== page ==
Flood management in Ontario is a shared responsibility of the Province, municipalities, emergency management officials, and conservation authorities. Conservation Ontario represents the 36 conservation authorities. Kim Gavine, General Manager of Conservation Ontario, said the report shows that “Mr. McNeil appreciates the collaborative nature of flood management in Ontario.” Conservation Ontario said they were “very pleased” to see that the Special Advisor appreciates Ontario’s “collaborative approach.”

On the other hand, Gavine said adequate funding for programs is needed. “Maintaining and making improvements in Ontario’s flood management programs requires resources that include appropriate policy and program support,” she said. “For example, the 50 per cent reduction to conservation authorities’ provincial transfer payments for the natural hazards program affected all conservation authorities and erodes our ability to effectively address issues raised by the Flood Advisor.”

Conservation authorities reduce flood risk through a watershed management approach. The special advisor’s report recognizes the value of the watershed-based conservation authority model. The new report recommends the Province “consult with the conservation authorities on their application of the natural hazards-based approach and risk-based approach to managing flooding.” Conservation Ontario says it will work with conservation authorities to review the report in more detail and looks forward to continuing to work in partnership with the Province to reduce the risk of flooding in Ontario. Conservation authorities have worked well with the Province of Ontario, said Gavine, and “we look forward to continuing to develop improvements,” to the flood management program, in partnership with the Province.

“The mandate of conservation authorities is the conservation, restoration, development and management of natural resources,” Gavine said. “Using a watershed-based approach has effectively protected Ontarians for years and helped to avoid many more millions of dollars in damages and business disruptions,” she said. “It also helps to build resiliency in local watersheds helping our communities to adapt to the growing impacts of climate change.”

In addition to operating $3.8 billion worth of flood control infrastructure, conservation authorities also bring added protection and benefits through various watershed management programs and activities such as:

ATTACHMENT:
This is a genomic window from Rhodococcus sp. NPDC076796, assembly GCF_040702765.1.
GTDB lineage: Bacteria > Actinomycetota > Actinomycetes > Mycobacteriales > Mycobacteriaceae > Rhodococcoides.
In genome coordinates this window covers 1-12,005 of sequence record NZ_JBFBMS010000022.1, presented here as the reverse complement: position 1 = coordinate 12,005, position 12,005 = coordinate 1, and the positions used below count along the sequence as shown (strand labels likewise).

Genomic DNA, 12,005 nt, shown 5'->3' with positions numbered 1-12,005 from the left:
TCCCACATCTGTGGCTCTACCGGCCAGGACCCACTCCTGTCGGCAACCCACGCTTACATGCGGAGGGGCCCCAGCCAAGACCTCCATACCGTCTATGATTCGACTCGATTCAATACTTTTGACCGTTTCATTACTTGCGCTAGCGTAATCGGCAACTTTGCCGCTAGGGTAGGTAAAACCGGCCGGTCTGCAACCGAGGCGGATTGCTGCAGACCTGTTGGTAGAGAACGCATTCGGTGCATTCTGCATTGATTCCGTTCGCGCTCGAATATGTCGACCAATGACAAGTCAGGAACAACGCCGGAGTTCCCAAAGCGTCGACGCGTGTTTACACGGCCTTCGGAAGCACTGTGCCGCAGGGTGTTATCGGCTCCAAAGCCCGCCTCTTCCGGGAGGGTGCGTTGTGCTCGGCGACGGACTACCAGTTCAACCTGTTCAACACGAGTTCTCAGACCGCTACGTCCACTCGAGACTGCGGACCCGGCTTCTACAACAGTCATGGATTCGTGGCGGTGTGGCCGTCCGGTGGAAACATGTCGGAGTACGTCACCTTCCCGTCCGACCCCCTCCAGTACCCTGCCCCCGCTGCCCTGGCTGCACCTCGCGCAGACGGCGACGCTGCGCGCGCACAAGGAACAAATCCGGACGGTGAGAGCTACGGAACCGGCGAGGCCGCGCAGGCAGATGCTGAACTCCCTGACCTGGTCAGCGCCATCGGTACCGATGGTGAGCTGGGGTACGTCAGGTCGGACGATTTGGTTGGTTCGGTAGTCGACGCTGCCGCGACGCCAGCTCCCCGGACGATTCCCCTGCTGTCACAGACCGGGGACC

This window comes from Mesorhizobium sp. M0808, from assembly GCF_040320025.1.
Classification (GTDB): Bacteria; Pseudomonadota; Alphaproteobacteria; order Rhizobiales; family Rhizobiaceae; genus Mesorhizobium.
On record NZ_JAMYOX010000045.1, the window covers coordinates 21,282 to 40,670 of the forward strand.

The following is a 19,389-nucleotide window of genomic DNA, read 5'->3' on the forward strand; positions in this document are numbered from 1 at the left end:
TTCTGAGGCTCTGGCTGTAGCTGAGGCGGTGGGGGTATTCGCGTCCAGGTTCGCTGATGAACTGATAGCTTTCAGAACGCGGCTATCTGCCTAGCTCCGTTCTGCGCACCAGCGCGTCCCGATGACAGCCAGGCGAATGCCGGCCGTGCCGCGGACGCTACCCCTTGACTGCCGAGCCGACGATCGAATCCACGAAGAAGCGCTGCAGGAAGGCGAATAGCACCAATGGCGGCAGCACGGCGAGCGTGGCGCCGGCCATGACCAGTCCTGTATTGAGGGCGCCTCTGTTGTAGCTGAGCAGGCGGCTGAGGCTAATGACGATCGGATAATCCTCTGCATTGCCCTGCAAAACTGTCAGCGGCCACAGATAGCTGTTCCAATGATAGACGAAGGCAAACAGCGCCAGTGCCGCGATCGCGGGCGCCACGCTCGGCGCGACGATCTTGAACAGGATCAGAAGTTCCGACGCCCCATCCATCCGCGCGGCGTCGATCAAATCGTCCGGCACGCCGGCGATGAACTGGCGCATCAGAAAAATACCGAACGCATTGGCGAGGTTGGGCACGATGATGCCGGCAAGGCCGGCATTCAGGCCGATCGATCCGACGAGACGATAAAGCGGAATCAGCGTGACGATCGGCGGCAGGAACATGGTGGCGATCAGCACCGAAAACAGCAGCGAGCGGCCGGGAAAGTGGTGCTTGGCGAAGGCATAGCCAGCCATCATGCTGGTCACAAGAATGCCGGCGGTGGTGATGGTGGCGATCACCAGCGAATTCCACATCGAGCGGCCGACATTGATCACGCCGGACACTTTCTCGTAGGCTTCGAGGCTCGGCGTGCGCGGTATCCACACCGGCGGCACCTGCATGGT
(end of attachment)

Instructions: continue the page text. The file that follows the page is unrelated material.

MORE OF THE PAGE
•           Watershed-scale monitoring, data collection/management and modelling, 
•           Watershed-scale studies, plans, assessments and/or strategies, 
•           Watershed-wide actions including stewardship, communication, and education and outreach activities. 

Conservation authorities are recommending to the Province that these kinds of foundational watershed management activities be captured in the Conservation Authorities Act regulations which are being developed. 

Find out more:
Community groups organizing tenth Family Day WinterFest South Huron

Community partners meet to plan tenth WinterFest

The tenth Family Day WinterFest South Huron takes place on Holiday Monday, February 17, 2020.

Attending the organizational meeting for WinterFest 2020, on Wednesday, November 27, 2019, were (from left to right): Lynn Snell, Exeter Lioness Club; Lorelee Schneider, Exeter Lioness Club; Jeff Musser, Exeter Firefighters’ Association, Co-Chair; Dave Frayne, Friends of the South Huron Trail, Co-Chair; Laurie Clapp, Municipality of South Huron; Suzie McComb, Cultural Collective, and Friends of the South Huron Trail; and Doug Westlake, Douger’s Music Machine Disc Jockey.

Groups add new events, bring back old favourites for 2020 Family Day WinterFest South Huron on February 17, 2020

Representatives of more than a dozen community groups met in November to plan the tenth year of a popular local one-day winter festival. The community partners are holding some new events and bringing back some old favourites for Family Day WinterFest South Huron. The single-day winter carnival, in Exeter and area, is on Holiday Monday, February 17, 2020.

The organizational meeting took place on Wednesday, November 27, 2019.

The Cultural Collective is hosting two new events for WinterFest 2020. The new events are at the Cultural Collective Studio and Lounge, 355 Main Street South, Exeter. One event is Painting – Parent and Child Package by Tina Gregotski, Owner of Miniature Masterpieces, Clinton, from 10 a.m. – 12:30 p.m. (More details are to be posted in the coming weeks). The collective’s other new addition is a free Family Board Game event (1 p.m. – 4:30 p.m.) with light refreshments provided.